Long before Trump upended politics, the businessman bulldozed his way through sleepy, stuffy Palm Beach, displaying trademark flamboyance — and appetite for confrontation and outlandish lawsuits over airplane noise and flagpoles.

Controversy followed him on the campaign trail. Late in the race, several women emerged to say Trump made unwanted advances at Mar-a-Lago, accusations he denies. Now, Trump's business there and around the globe raise questions about conflicts with his presidential duty.

But hard-charging Trump has prevailed by doing things his way.

"As little as I am interested in relaxing, I enjoy Mar-a-Lago almost in spite of myself," he wrote. "It may be as close to paradise as I'm going to get."


Florida's sun, water and relative privacy have beckoned presidents for decades.

Warren G. Harding vacationed in St. Augustine after his election in November 1920, and often returned to Florida. Ordered by his doctor to get some rest, Harry S. Truman took over a Naval residence in Key West in November 1946 and spent 11 working vacations (spanning 175 days) at the "Little White House," meeting with top officials and discussing legislation, including the Marshall Plan.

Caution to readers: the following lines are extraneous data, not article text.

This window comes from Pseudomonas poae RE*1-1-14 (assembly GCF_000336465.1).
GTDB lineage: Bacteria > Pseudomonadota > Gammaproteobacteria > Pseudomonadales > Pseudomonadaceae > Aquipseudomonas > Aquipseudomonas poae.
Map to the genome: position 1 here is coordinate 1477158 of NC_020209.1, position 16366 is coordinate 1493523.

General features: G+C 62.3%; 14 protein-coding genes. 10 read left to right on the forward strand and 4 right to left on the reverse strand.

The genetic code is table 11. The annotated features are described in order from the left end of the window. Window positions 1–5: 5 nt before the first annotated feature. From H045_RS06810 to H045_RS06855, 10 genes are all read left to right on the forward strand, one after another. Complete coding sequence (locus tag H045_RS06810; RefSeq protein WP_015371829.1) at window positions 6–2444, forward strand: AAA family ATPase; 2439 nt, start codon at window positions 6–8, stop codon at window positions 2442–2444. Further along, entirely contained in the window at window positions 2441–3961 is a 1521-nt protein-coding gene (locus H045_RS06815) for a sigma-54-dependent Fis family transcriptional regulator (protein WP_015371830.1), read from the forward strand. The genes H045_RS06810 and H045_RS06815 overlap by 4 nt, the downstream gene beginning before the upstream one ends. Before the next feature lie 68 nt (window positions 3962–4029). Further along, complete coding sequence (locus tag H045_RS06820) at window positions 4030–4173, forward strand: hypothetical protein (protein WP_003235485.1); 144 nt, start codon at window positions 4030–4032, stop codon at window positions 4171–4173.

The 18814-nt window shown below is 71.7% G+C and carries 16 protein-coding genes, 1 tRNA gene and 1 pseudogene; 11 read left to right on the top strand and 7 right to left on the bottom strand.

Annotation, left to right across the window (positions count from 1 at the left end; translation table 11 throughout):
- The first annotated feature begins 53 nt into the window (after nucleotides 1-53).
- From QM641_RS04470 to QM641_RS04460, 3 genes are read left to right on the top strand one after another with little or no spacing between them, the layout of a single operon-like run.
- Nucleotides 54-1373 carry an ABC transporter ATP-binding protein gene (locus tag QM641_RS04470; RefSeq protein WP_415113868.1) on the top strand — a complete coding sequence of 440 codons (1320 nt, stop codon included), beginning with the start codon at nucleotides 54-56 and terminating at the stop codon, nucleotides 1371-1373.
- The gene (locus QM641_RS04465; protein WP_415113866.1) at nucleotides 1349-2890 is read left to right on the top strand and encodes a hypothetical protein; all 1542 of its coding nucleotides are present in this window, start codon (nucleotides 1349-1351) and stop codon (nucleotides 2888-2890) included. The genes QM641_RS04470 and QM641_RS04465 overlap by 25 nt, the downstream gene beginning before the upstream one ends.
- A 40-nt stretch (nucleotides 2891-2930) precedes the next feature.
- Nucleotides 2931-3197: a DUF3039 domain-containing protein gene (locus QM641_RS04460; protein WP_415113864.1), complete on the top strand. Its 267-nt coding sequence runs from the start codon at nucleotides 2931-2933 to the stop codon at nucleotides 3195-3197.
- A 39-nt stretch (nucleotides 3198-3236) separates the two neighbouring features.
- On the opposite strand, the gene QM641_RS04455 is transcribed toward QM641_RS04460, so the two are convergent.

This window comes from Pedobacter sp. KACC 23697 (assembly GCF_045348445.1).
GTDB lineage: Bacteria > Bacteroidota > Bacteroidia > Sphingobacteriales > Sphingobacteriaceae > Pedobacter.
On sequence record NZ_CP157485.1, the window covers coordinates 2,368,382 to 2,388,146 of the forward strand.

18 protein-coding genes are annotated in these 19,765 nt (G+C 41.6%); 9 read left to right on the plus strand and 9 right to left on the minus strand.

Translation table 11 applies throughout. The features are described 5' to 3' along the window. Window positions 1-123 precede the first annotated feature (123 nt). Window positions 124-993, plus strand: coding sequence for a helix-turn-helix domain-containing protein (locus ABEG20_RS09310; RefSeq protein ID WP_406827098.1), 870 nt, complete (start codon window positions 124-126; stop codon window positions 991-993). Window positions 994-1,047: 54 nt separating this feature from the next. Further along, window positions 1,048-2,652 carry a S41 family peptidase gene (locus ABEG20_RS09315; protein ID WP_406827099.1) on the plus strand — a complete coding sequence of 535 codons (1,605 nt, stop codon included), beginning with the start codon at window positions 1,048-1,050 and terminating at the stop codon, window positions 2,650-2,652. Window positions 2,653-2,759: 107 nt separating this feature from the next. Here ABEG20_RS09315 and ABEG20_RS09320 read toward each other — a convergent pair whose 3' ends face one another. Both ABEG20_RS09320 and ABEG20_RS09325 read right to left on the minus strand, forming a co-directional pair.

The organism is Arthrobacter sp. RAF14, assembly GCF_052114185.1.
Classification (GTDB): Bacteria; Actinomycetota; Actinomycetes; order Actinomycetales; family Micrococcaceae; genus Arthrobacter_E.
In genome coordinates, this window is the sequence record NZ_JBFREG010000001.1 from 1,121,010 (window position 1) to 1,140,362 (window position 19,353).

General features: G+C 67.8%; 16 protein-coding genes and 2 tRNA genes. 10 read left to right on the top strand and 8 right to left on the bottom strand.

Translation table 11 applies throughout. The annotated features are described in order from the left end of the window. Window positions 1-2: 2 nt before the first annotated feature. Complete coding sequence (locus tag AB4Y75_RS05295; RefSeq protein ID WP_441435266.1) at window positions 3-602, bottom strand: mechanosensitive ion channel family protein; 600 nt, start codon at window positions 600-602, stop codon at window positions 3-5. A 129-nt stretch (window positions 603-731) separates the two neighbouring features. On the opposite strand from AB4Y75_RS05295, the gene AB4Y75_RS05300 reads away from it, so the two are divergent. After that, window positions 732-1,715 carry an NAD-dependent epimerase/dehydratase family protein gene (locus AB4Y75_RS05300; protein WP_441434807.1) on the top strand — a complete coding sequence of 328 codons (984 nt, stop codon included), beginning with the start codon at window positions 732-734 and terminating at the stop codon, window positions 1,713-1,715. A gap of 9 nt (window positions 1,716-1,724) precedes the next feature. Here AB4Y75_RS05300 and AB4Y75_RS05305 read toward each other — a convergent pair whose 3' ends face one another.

Kennedy frequented the family estate in Palm Beach and worked on Profiles in Courage there. In December 1960, a man loaded his Buick with dynamite and waited for the president-elect to walk out of the estate, intending to ram Kennedy's limousine. He aborted because Kennedy was with his wife and children. Three years later, Kennedy spent the weekend in Palm Beach before being assassinated.

Richard Nixon, an avid golfer, purchased a home in Key Biscayne from Democratic Florida Sen. George Smathers and visited at least 50 times. He discussed the Watergate break-in there and when the crisis deepened in Washington, Nixon retreated to Florida.

"It's individualized to a great extent, but there's also a political reason connecting the presidents," said Darryl Paulson, professor emeritus of government at the University of South Florida in St. Petersburg. "They all looked at making a real connection with Florida voters under the guise it would help in future elections."

Trump brings a unique story, having been a part-time resident for decades. Since buying Mar-a-Lago, which in Spanish means "sea-to-lake," he has expanded his business footprint to commercial real estate and golf courses.

"Florida is just a place I love. My second home. I'm here all the time. I might know Florida better than you do," Trump said before a crowd of several thousand at a rally in Tampa days before the election. He won the Sunshine State, which his predecessor had done twice.